8. Provide about 200 liters (50 U.S. gallons) of reformate with four liters (one U.S. gallon) of Unicor thoroughly mixed. (For an alternate inhibitor, Gulf Agent 178 or Kontal 77 may be used.) With the stage drains closed, introduce Reformate through the suction drain with the rotor turning over slowly. Wash thoroughly for at least 30 minutes and drain.
  9. Remove all blinds and prepare for startup with nitrogen purges, or if an inspection is desired, proceed to dismantle the machine and remove the rotor in accordance with the manufacturer’s recommendations.

For non-lubricated reciprocating compressors, the procedure is somewhat different. First, the valves should be freed of salts as soon as they are removed from the machine. This is done easily by washing the valves in a bucket of hot water which will dissolve the corrosive powder.

The valves can be tested for leakage with water during this procedure. Do not allow prolonged soaking in water, since acidic compounds will buildup in the water which can also damage the parts. When the valves are removed from the hot water, they will dry very quickly and are then ready for reinstallation. If the valves are to be stored for some time, it is advisable to apply a coating of light oil to the valve faces to prevent possible rusting. This oil should be removed before the valve is reinstalled.

In order to inspect the piston and rings, it is necessary to remove the outboard head of the cylinder, remove the rod from the crosshead, and pull the piston out far enough to view the rings. The dust should be wiped from the internal surfaces with a lint-free cloth when possible.

If the piston is entirely removed, the exposed cylinder bore and valve seating surfaces should be covered with a light coat of oil to avoid contact with air and thus prevent corrosion of the honed and polished surface of the bore. All of this oil should be removed before the piston is reinstalled. The bore can be plugged with a pump cup or other similar plug to assist in isolating it from the atmosphere. A steam hose can be used to remove powder and scale from the cylinder gas passages but before doing this, the valve ports must be blocked to avoid getting steam or water on the highly finished cylinder bore surface. Extreme care must be taken if such cleaning is attempted.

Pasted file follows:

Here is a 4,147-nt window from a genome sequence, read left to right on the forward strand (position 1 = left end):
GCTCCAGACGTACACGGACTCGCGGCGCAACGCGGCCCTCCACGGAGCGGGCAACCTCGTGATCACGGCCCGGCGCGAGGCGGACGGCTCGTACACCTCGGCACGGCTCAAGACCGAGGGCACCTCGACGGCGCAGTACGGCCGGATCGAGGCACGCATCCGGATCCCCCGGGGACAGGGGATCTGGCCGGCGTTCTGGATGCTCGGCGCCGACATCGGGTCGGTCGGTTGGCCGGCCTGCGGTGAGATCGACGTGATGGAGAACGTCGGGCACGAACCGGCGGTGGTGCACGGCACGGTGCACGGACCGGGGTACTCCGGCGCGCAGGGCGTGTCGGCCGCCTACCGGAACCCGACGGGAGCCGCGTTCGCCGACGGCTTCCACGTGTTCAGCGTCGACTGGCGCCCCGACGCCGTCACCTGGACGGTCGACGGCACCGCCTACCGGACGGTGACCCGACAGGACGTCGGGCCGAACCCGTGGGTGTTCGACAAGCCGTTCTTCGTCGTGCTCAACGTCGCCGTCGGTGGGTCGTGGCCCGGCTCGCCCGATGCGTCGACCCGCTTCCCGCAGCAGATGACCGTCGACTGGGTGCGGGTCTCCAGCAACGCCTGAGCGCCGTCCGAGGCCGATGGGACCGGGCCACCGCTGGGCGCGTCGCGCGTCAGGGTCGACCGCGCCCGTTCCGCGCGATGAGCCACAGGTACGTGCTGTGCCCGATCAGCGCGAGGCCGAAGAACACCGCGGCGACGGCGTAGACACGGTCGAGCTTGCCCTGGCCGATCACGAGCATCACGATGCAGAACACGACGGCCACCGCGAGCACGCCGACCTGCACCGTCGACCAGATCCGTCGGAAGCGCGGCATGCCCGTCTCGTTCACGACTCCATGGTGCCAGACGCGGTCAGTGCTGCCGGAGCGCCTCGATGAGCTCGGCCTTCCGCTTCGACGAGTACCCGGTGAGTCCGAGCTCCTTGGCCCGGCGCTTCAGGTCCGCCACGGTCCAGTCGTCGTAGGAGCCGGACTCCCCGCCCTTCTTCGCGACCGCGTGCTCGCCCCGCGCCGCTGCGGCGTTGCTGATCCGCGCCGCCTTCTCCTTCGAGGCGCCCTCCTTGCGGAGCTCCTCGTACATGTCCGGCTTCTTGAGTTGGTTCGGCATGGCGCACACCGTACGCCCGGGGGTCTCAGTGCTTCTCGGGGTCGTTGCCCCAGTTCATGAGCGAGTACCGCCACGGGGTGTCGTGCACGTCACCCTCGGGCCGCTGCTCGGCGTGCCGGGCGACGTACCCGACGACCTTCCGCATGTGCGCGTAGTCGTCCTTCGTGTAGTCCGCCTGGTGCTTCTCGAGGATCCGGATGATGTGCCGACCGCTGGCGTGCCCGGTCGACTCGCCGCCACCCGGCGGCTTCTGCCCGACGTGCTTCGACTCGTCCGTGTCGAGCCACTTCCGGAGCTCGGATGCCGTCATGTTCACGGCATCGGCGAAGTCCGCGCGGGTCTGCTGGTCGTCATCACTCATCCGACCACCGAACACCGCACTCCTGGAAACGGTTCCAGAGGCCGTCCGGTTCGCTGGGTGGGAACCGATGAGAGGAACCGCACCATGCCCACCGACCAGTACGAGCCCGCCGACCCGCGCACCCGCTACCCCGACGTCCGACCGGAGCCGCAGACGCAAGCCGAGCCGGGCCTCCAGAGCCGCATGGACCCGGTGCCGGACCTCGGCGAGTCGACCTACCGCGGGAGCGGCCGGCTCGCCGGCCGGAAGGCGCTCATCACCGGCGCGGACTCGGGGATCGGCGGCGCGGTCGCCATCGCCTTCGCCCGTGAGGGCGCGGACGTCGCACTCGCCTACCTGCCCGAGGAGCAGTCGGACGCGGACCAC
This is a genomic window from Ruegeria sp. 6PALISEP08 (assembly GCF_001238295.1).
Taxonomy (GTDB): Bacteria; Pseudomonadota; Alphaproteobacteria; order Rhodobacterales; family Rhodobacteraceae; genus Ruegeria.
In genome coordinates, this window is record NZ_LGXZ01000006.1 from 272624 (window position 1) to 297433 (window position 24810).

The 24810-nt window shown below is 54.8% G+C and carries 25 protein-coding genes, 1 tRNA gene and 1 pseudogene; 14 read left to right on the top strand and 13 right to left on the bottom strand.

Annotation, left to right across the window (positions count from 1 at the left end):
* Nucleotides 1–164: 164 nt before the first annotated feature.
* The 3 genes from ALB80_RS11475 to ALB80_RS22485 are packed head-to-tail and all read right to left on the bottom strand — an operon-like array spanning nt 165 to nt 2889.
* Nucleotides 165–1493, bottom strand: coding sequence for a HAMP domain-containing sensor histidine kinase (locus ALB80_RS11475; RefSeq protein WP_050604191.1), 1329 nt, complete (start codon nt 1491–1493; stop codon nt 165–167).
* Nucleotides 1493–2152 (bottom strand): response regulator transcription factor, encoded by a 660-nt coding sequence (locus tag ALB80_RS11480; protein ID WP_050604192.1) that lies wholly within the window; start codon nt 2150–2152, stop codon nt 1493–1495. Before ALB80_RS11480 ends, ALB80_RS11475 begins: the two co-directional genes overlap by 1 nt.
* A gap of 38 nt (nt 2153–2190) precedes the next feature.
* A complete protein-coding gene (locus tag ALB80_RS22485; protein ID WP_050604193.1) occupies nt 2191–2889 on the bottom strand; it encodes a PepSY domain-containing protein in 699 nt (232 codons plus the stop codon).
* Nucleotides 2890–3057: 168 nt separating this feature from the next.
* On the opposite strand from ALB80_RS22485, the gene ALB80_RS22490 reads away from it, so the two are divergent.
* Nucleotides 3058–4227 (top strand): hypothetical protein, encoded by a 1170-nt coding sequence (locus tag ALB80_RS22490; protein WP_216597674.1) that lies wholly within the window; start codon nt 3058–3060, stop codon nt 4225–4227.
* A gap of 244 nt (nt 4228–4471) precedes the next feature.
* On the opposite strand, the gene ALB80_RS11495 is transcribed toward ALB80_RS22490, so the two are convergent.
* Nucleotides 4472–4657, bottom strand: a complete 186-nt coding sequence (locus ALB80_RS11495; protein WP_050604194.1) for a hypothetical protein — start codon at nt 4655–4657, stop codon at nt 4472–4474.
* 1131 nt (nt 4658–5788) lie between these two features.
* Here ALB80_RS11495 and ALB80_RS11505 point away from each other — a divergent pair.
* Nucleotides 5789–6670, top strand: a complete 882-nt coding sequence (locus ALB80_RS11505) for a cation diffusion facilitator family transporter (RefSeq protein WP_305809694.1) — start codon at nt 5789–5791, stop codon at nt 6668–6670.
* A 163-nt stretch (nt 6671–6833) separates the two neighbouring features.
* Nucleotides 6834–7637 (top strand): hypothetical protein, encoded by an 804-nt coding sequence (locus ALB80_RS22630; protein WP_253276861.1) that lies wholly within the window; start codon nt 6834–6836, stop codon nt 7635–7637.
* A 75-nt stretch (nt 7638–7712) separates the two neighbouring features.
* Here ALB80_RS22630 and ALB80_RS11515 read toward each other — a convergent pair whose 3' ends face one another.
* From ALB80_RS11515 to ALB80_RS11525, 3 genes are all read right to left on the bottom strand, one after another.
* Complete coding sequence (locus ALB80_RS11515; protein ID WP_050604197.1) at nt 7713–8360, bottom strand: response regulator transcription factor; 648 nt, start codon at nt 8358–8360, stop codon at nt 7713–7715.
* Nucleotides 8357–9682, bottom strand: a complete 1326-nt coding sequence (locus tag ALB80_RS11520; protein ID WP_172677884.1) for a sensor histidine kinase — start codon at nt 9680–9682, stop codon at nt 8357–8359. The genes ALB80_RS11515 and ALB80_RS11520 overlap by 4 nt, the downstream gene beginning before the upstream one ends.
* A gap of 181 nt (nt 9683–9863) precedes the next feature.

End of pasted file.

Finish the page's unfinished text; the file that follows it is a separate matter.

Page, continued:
If the rings are stuck, a small amount of additional clearance can be obtained by removing the rings and sanding the sides of the rings lightly on a flat surface. If carbon piston blocks are used and these are stuck together, washing with hot water may serve to free them and permit removal from the rod. When a compressor is assembled before the rest of the plant is ready for operation, it should be blanketed with gas to avoid contact with air. Close the block valves and pressure the compressor to about 0.3 kg/cm2 (5psig) with nitrogen after purging out all air in the system.

Platforming reciprocating compressors are normally installed in outdoor locations. Therefore, the proper weight and quality of lubricating oil in the crankcase must be used during the various seasons of the year and oil should be changed with the seasons, particularly in cold climates. Use the manufacturer’s recommended type of oil for the anticipated temperature.